Mars 2012

I started late for Mars this season. 

These images were taken with a C14 XLT on an AP900GTO mount. My camera is a  Point Grey Research Flea3 monochrome camera.  A Homeyer motorized filter wheel was used to produce an RGB image.  I used an Astrophysics Barcon working at 3X.    To capture I used  FireCapture 2.1.  For processing, I use AutoStakkert and  Registax V5 .

Links to Mars Images and Info: Past Images of Mars
ALPO Archives 2003 2010
Japan ALPO Mars Latest 2005  
  2007  

April 13, 2012

Seeing was very variable this evening. 

The region is very similar to the region   imaged last night.  The Tharsis Volcanoes can be seen sticking out of the clouds on the left.   Albedo features are not as resolved as yesterday's image.

 

April 12, 2012

Seeing was excellent this evening.    I imaged Mars when it was over  80 deg in altitude.  This may be the  reason why there is less artifact on these images.

The Tharsis Volcanoes are very prominent on the left with the peaks sticking above the cloud top. Olympus Mons is rising. 

The north polar cap continues to recede.  There are many details resolved on Chryse, Mare Erythraeum,  Niliacus Lacus, and Mare Acidalium. 

 

April 11, 2012

Seeing was good this evening. 

The Tharsis Volcanoes and Olympus Mons can be seen rising on the left and sticking above the cloud.  Chryse is setting  on the right.  The north polar cap continues to shrink.

 

April 8, 2012

Happy Easter everyone!  Seeing was okay this evening.  I used Winjupos Derotation on these images.

Olympus Mons is the dark spot surround by the morning clouds.  There are clouds around Daedalia.  The Tharsis Volcanic peaks:  Arsia, Pavonis, Ascraeus Mons are prominent in these images..

The North Polar cap continues to shrink.  There is a bright ice layer outside the dark ring that surrounds the polar cap.

 

April 7, 2012

I have finally figured out how to make a decent image of Mars.  I had be over exposing my blue channel lately.  Now I know how to control the channels!  Seeing was good and these are some of my best images of Mars.  Unfortunately, Mars is getting smaller and smaller!   Because of the good seeing, I spent about 30min the other day just fine collimating my C14.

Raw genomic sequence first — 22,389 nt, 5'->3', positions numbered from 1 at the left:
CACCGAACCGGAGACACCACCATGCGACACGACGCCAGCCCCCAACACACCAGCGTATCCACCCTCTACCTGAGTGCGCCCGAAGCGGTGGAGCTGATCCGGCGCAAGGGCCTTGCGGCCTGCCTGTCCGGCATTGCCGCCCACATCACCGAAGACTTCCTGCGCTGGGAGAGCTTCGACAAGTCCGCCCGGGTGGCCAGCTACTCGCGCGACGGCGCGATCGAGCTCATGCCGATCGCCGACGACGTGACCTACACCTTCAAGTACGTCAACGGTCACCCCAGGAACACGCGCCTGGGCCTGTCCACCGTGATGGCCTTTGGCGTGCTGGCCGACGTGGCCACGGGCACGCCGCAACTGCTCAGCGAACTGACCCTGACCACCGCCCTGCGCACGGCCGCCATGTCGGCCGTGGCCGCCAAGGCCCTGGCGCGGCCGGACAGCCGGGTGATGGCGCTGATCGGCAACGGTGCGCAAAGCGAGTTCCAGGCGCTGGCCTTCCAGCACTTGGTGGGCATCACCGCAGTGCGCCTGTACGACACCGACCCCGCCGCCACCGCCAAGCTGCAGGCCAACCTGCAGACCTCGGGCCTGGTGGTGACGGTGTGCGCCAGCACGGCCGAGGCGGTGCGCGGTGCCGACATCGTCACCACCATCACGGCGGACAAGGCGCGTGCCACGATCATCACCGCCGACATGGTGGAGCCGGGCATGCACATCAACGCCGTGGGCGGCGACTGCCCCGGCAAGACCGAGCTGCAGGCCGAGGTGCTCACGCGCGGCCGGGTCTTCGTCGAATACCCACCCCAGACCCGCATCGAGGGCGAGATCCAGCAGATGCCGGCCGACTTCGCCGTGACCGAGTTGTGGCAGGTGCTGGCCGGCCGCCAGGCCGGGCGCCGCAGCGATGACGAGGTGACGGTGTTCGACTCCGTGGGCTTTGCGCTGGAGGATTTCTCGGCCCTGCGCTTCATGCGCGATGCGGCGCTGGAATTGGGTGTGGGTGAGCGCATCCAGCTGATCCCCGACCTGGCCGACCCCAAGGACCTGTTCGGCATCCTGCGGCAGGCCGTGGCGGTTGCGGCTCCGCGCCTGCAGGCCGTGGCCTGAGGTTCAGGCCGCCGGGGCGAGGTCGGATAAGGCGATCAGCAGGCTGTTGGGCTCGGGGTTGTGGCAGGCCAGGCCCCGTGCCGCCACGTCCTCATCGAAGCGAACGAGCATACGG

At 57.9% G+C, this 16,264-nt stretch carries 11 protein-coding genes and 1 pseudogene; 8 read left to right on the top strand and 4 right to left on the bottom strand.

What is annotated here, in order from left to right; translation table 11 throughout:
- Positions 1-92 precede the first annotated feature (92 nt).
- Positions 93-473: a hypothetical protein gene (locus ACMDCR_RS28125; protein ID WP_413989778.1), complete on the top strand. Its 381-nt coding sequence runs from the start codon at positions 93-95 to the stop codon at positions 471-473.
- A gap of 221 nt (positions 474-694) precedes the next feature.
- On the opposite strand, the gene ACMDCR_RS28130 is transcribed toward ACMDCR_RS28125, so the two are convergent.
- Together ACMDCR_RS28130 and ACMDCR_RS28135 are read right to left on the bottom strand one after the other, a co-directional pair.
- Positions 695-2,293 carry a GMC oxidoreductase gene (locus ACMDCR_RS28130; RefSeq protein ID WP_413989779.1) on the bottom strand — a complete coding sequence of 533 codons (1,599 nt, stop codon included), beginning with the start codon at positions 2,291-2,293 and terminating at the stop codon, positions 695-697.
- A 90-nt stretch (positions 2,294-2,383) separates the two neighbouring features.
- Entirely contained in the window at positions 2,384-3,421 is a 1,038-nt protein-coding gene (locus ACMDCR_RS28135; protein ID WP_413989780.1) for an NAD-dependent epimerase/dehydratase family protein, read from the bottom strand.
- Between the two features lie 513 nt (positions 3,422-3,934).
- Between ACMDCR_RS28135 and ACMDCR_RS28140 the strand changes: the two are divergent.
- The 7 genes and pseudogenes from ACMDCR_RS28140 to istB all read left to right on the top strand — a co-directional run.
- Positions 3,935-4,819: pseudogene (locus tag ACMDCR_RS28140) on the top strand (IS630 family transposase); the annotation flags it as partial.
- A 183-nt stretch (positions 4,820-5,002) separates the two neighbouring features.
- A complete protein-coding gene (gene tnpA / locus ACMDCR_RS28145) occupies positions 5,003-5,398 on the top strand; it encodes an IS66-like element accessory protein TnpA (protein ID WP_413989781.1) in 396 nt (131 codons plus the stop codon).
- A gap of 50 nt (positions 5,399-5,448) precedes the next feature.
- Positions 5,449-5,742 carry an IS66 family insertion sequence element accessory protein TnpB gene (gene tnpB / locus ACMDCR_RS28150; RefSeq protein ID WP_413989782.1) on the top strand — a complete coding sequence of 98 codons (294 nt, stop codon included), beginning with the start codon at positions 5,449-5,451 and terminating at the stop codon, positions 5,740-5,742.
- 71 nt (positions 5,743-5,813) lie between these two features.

Olympus Mons is prominent in these images.  The Tharsis volcanoes can be see but there are clouds in the area.  The North Polar cap is breaking up into two.

April 6, 2012

Finally had excellent seeing this evening.   I  used a Baader UV/IR blocking filter for these images.

Olympus Mons is close to the CM at the center of Mars.  It is the distinct dark spot on the center of Mars. The Tharsis Volcanoes can also be seen with their clouds. The north polar cap is getting smaller. 

 

March 22, 2012

Seeing was a little better this evening but condition was still unstable.  I used a Baader UV/IR blocking filter for these images.

Syrtis Major is prominent.    The Hellas region has very bright clouds.    There are also bright clouds at Chaos.    The North polar cap is getting small.

 

March 14, 2012

Thanks to Christophe Pellier and Damian Peach for pointing out the IR leakage of my B channel.  I got my Astrophysics Dielectric diagonal as my trusty UV-IR blocking filter.  Seeing was good this evening.

My  images today is very similar to the image I took yesterday.  Because of better seeing, more details can be seen and features are clearer.  Clouds can be seen on both the eastern and western edges of Mars.  The north polar cap is still a bit yellowish.  Note the dark ring around the polar cap.

 

March 13, 2012

I spent about an hour re-collimating my OTA this evening.   Seeing was still unstable but the recollimated scope gave a more pleasant image.

Mare Erythraeum and Chryse are rising on these images.  Sinus Meridiani is at the CM.  The north polar cap is getting smaller.

 

March 10, 2012

Seeing was a little better this evening. 

Lots of details in Mars!  Lots of details resolved in Mare Erythraeum.  The streaks are fascinating.  No wonder Giovanni Schiaparelli thought these were "canals".  Valles Marineris start around the northern part of Mare Erythraeum.  Do these streaks form part of Valles Marineris?

Note the cloud on Argyre on the south.  Sinus Meridiani is setting on the right.  The Opportunity Mars Rover is currently  in the western portion of Sinus Meridiani.   Chryse is at the CM.

Note the morning clouds on Tharsis.  The top of Ascraeus  Mons can be seen peeking out of the cloud tops.

The North polar cap seems yellowish.  I tried to adjust color balance but can't seem to get it to become white.  Is there dust on the pole?

March 8, 2012

Seeing still unstable today.  

Chryse region is very prominent this evening.  This is one of my favorite sides of Mars.   The North Polar cap continues to shrink.   Morning clouds are visible in the Tharsis region.  Solic Lacus  can be seen but difficult because of the current orientation of Mars.

 

March 6, 2012

Seeing was a bit unstable today.  There were clouds in the sky.

Mars is less cloudy today.  Olympus Mons can be seen on the center left.    The Tharsis Volcanic Region is at the  CM.  Not a lot of clouds on top of the volcanoes here.

Solis Lacus is setting on the lower right.   The Northern Polar Cap is shrinking.

 

March 1, 2012

Seeing was fair this evening.  Finally able to catch Mars this season.

The Tharsis Volcanic Region is prominent in these images.  The largest volcano in the solar system, Olympus Mons can be seen  at the center of Mars.  The North Polar caps are breaking up.  The clouds on the 3 Tharsis volcanoes are prominent to the right of Olympus Mons.  Clouds are also visible on top of Arcadia.

Christopher Go 2012

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